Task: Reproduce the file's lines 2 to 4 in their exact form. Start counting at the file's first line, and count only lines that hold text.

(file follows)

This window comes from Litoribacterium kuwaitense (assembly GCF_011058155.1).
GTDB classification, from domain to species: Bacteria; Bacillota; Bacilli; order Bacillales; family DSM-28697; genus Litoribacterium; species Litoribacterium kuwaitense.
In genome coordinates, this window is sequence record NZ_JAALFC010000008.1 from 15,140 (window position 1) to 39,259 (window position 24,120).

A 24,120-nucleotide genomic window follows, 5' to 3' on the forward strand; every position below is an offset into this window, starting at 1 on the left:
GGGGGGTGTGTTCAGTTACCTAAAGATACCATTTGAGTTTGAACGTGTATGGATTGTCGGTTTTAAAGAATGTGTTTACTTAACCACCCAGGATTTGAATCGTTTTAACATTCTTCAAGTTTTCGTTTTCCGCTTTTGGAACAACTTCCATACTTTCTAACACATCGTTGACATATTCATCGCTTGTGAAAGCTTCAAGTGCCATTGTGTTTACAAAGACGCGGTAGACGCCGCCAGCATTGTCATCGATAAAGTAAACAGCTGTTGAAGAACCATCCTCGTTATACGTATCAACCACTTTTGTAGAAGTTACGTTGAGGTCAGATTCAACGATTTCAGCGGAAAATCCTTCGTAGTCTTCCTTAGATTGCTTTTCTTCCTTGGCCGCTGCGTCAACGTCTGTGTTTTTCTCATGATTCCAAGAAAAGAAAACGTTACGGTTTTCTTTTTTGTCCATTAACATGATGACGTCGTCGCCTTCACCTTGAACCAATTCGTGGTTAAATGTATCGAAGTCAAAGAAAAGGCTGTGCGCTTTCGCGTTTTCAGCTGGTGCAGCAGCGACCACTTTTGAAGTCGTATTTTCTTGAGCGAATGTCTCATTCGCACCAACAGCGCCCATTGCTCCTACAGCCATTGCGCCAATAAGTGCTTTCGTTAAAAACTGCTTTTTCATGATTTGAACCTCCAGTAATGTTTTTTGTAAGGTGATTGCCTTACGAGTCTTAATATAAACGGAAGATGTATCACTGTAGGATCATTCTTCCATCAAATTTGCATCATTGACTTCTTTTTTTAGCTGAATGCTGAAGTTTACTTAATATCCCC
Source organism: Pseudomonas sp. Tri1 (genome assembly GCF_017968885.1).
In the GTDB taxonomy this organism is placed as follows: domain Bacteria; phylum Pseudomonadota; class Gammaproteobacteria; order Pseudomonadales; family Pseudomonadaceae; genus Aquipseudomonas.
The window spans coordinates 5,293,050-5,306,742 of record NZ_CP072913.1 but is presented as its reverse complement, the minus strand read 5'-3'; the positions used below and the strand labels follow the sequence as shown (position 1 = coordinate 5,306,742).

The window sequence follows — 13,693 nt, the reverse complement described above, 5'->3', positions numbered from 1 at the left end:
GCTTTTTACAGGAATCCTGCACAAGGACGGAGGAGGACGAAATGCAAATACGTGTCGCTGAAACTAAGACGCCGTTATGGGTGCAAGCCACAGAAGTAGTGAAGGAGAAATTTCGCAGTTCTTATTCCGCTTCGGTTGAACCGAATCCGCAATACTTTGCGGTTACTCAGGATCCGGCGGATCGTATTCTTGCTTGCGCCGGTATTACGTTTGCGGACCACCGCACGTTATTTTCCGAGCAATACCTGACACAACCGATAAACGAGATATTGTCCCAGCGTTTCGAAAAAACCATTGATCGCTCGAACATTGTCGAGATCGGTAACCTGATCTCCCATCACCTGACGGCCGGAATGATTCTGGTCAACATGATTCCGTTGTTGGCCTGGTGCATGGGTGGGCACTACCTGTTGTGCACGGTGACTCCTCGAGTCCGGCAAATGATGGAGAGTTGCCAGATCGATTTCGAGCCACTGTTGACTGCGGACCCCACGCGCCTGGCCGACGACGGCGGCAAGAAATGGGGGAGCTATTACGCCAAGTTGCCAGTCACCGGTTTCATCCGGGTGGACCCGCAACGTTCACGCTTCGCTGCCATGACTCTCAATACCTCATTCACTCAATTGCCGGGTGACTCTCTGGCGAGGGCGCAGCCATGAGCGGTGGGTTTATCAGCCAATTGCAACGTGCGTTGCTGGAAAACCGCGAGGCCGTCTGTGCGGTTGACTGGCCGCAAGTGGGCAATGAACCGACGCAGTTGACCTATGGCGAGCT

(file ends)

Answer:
GTDB classification, from domain to species: Bacteria; Bacillota; Bacilli; order Bacillales; family DSM-28697; genus Litoribacterium; species Litoribacterium kuwaitense.
In genome coordinates, this window is sequence record NZ_JAALFC010000008.1 from 15,140 (window position 1) to 39,259 (window position 24,120).

A 24,120-nucleotide genomic window follows, 5' to 3' on the forward strand; every position below is an offset into this window, starting at 1 on the left: